So I emailed them and had a very nice reply off a Laura Dell who said they identified it as the Scarlet Hood and also put me on to this website where it gives you loads of information on mushrooms and fungi.
She also said that having waxcaps on grassland means it is of good quality and excellent for wildflowers. Fat chance of that as the farmer that owns the fields including the one with the Snipe and waxcaps on uses them to graze his sheep and cows.
Thought I'd also post about an incident that happened a couple of weeks ago where I was watching tele and heard something hit our patio window. I thought it was a leaf that had blown against the window as it wasn't that much of a noise just a small tap like sound. When I investigated to my surprise lead at the foot of the door was a Goldcrest. The poor thing was dead the impact of it hitting the window must have killed it outright. That's the first time anything has flown into any of our windows but makes me think perhaps I need to put some raptor stickers on them (sure the wife would love that) or close the curtains as the reflection of the outside world in the glass makes the birds think there's nothing there. Anyway it was a sad sight.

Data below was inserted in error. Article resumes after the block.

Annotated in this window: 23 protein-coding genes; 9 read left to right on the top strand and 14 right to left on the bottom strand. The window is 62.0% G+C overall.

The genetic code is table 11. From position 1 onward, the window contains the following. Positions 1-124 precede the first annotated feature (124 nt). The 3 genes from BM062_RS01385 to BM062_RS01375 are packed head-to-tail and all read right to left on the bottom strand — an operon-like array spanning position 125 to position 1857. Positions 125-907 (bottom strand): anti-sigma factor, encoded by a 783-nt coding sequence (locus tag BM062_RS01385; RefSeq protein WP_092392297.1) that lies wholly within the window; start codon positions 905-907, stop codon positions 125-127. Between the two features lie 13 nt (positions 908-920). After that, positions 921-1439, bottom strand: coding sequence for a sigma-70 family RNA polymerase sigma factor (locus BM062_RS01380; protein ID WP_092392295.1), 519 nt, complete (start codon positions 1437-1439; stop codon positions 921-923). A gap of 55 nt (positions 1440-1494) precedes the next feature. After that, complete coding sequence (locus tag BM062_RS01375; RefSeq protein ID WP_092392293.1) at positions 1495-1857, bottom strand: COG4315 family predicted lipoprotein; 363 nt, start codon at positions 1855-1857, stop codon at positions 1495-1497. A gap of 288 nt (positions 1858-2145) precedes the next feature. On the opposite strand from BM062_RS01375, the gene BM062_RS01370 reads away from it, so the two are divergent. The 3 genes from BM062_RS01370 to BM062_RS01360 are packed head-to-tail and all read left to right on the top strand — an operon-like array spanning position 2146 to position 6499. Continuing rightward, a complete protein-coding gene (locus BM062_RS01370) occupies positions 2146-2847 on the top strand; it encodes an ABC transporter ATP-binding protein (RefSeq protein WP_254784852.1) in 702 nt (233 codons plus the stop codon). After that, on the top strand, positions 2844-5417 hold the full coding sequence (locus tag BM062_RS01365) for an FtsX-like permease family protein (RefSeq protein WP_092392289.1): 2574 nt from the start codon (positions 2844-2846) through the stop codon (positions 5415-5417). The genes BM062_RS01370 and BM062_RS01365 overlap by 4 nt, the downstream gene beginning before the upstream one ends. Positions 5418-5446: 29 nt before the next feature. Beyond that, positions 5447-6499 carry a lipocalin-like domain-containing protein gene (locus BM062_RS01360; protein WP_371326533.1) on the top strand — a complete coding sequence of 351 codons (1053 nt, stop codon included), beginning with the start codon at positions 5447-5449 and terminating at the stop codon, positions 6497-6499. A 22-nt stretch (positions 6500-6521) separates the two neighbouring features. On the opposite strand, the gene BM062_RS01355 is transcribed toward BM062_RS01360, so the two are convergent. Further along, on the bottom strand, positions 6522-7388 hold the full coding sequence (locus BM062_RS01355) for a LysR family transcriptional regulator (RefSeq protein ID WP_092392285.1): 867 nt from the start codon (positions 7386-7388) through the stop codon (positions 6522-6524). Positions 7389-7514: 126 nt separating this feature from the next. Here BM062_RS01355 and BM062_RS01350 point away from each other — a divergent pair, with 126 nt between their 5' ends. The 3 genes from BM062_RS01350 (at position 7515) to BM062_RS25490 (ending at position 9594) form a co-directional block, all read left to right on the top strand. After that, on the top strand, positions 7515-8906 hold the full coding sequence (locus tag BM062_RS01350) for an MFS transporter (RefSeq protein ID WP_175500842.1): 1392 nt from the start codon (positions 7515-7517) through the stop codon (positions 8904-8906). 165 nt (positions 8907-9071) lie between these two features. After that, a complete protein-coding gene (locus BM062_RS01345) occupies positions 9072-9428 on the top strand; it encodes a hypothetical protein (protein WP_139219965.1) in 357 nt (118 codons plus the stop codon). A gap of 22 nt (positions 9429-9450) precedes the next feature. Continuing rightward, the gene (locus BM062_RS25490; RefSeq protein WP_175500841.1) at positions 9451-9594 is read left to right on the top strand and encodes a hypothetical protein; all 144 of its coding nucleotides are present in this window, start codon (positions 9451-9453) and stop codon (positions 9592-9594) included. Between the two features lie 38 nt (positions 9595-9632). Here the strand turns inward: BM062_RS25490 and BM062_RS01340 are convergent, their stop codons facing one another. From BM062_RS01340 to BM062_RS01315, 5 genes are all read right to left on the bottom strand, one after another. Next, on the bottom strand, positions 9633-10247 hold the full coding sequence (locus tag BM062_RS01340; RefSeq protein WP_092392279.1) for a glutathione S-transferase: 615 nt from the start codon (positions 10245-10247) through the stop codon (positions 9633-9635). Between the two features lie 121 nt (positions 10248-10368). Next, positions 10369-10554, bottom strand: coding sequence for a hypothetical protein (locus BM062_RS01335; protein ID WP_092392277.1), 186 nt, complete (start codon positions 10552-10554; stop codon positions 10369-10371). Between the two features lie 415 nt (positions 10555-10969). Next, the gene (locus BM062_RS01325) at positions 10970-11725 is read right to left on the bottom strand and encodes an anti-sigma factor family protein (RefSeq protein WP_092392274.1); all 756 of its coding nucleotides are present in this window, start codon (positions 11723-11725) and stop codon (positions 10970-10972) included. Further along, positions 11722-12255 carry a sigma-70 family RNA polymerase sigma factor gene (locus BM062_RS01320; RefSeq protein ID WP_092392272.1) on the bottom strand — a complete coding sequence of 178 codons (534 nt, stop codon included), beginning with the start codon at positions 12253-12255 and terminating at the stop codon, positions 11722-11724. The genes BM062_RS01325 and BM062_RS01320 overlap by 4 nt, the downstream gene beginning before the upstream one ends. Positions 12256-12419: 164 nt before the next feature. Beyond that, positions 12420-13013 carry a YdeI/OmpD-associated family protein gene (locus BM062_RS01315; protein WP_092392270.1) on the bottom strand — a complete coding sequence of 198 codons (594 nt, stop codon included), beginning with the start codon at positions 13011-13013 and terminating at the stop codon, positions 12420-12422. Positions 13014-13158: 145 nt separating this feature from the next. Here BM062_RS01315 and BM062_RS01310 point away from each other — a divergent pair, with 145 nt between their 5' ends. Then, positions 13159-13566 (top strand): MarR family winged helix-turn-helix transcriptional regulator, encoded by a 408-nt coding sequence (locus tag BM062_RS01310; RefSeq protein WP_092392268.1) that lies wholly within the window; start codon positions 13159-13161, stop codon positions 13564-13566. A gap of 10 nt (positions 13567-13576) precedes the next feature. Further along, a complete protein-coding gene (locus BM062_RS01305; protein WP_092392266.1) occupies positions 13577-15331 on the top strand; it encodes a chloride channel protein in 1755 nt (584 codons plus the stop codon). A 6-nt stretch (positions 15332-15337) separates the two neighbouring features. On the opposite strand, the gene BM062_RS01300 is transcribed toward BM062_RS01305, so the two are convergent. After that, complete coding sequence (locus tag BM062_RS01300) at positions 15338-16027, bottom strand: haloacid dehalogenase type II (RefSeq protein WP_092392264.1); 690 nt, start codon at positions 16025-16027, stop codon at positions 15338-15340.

this is the poor goldcrest that sadly flew into the window

I leave this post now (it's been a long one) with some of my autumnal pictures I've recently taken enjoy!

there's a rainbow in there somewhere.

Friday, 15 November 2013


Stephen Carter has checked on the young Barn Owls twice since the last time I posted about them both times obviously under schedule 1 licence.
The both visits were made with his ringing guru Denis Jackson (who is also a schedule 1 licence owner) when they arrived at the nest site one of the owlets had gone, but gone where? they searched the barn and surrounding vicinity no sign, and there were also no sign that it was attacked or killed. The young Owl was apparently to undeveloped to have left the nest on it's own accord with it still having lots of down on it's body instead of feathers. Steve seems to think that perhaps it fell from the nest site and was predated upon by a fox and carried away.
Anyway with one healthy chick still in the nest Steve and Denis set about ringing the chick so they could leave the site as soon as possible to leave the birds in peace.

the last remaining chick out of a clutch of 9 eggs.

Steve rings the last remaining owlet
 A return visit by Steve and Denis a week or so later revealed sadly that the last Owlet had also gone, but like it's sibling where had it gone? I hope that they both left the nest and are hiding out somewhere still being looked after by the parents. But like I said about the disappearance of the first chick they could be to young to be out of the nest and with this cold rainy weather we've been having could the parent birds find enough food for them to survive. All in all it's a bit of a mystery. 

Thanks once again to Stephen Carter for the pic of the owl and thanks to Denis Jackson for the pic of Steve cheers guys.